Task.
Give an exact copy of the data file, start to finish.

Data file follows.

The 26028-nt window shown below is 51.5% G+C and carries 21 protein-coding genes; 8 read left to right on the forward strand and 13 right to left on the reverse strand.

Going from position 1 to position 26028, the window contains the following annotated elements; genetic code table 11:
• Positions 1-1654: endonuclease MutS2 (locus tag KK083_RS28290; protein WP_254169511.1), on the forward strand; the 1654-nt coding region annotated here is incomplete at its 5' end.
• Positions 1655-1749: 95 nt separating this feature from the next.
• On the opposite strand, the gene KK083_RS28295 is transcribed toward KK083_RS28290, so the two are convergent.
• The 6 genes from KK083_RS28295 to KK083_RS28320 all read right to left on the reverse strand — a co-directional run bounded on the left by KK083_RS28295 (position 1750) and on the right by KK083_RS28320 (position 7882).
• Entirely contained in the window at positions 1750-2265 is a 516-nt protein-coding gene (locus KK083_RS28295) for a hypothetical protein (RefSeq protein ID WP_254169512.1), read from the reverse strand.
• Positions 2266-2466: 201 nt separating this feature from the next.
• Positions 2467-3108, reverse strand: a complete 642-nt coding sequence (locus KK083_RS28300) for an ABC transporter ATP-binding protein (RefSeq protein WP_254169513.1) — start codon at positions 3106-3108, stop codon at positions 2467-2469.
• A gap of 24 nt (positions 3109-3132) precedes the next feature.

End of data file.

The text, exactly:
The 26028-nt window shown below is 51.5% G+C and carries 21 protein-coding genes; 8 read left to right on the forward strand and 13 right to left on the reverse strand.

Going from position 1 to position 26028, the window contains the following annotated elements; genetic code table 11:
• Positions 1-1654: endonuclease MutS2 (locus tag KK083_RS28290; protein WP_254169511.1), on the forward strand; the 1654-nt coding region annotated here is incomplete at its 5' end.
• Positions 1655-1749: 95 nt separating this feature from the next.
• On the opposite strand, the gene KK083_RS28295 is transcribed toward KK083_RS28290, so the two are convergent.
• The 6 genes from KK083_RS28295 to KK083_RS28320 all read right to left on the reverse strand — a co-directional run bounded on the left by KK083_RS28295 (position 1750) and on the right by KK083_RS28320 (position 7882).
• Entirely contained in the window at positions 1750-2265 is a 516-nt protein-coding gene (locus KK083_RS28295) for a hypothetical protein (RefSeq protein ID WP_254169512.1), read from the reverse strand.
• Positions 2266-2466: 201 nt separating this feature from the next.
• Positions 2467-3108, reverse strand: a complete 642-nt coding sequence (locus KK083_RS28300) for an ABC transporter ATP-binding protein (RefSeq protein WP_254169513.1) — start codon at positions 3106-3108, stop codon at positions 2467-2469.
• A gap of 24 nt (positions 3109-3132) precedes the next feature.